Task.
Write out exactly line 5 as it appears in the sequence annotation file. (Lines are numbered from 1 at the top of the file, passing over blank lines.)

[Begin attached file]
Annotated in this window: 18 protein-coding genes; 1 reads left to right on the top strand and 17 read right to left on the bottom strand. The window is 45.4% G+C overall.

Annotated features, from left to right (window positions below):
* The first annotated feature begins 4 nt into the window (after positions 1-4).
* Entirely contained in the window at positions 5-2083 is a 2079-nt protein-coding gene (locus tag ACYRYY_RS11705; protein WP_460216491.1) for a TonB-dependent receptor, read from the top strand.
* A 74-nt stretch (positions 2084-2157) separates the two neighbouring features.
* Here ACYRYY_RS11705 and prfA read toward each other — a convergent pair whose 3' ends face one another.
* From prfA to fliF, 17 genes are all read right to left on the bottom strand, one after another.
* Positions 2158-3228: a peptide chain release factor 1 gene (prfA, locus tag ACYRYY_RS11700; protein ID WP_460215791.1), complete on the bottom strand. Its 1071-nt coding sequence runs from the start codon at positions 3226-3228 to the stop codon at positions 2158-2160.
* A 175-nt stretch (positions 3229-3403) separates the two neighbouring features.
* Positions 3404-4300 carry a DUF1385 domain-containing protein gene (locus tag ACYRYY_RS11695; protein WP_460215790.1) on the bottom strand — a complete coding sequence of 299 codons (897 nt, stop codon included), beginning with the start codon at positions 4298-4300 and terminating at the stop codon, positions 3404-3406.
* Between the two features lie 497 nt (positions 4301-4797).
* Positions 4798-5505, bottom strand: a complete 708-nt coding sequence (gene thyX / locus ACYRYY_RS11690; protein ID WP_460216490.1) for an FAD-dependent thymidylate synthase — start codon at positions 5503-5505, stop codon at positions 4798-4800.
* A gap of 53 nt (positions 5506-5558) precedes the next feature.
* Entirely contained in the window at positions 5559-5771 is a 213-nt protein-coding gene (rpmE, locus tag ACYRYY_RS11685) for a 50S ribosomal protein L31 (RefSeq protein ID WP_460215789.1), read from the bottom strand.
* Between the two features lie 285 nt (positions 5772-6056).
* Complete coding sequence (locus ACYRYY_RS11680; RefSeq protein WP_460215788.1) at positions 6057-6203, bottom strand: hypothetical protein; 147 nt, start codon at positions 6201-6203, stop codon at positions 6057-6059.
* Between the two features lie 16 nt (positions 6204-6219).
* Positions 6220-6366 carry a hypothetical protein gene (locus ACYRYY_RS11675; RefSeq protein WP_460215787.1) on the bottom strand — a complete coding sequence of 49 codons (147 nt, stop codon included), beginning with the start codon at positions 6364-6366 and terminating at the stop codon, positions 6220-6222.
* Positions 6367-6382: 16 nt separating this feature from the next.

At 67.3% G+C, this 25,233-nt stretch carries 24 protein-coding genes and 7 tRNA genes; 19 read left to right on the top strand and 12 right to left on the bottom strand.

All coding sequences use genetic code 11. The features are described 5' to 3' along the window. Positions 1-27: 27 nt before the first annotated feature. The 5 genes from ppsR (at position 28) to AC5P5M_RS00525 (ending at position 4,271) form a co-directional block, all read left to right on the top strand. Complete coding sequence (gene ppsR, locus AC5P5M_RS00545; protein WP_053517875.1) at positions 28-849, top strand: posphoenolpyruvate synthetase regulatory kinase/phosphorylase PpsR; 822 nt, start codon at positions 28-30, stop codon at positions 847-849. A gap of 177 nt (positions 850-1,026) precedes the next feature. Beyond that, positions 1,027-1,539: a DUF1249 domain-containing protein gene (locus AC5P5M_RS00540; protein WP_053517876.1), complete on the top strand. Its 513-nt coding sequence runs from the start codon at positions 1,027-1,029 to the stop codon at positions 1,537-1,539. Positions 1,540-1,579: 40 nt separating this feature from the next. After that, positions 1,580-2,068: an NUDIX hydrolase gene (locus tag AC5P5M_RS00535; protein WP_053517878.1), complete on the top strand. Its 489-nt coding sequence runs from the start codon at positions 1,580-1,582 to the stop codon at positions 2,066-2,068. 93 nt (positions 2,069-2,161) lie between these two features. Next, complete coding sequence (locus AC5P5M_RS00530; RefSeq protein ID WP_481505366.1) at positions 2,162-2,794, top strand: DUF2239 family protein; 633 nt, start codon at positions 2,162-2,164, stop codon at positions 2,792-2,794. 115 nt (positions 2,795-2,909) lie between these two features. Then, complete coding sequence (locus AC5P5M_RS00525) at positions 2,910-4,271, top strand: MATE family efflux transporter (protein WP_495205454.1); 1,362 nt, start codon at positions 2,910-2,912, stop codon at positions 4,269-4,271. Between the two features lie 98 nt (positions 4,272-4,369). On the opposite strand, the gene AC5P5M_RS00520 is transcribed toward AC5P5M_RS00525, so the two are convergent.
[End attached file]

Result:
* A 74-nt stretch (positions 2084-2157) separates the two neighbouring features.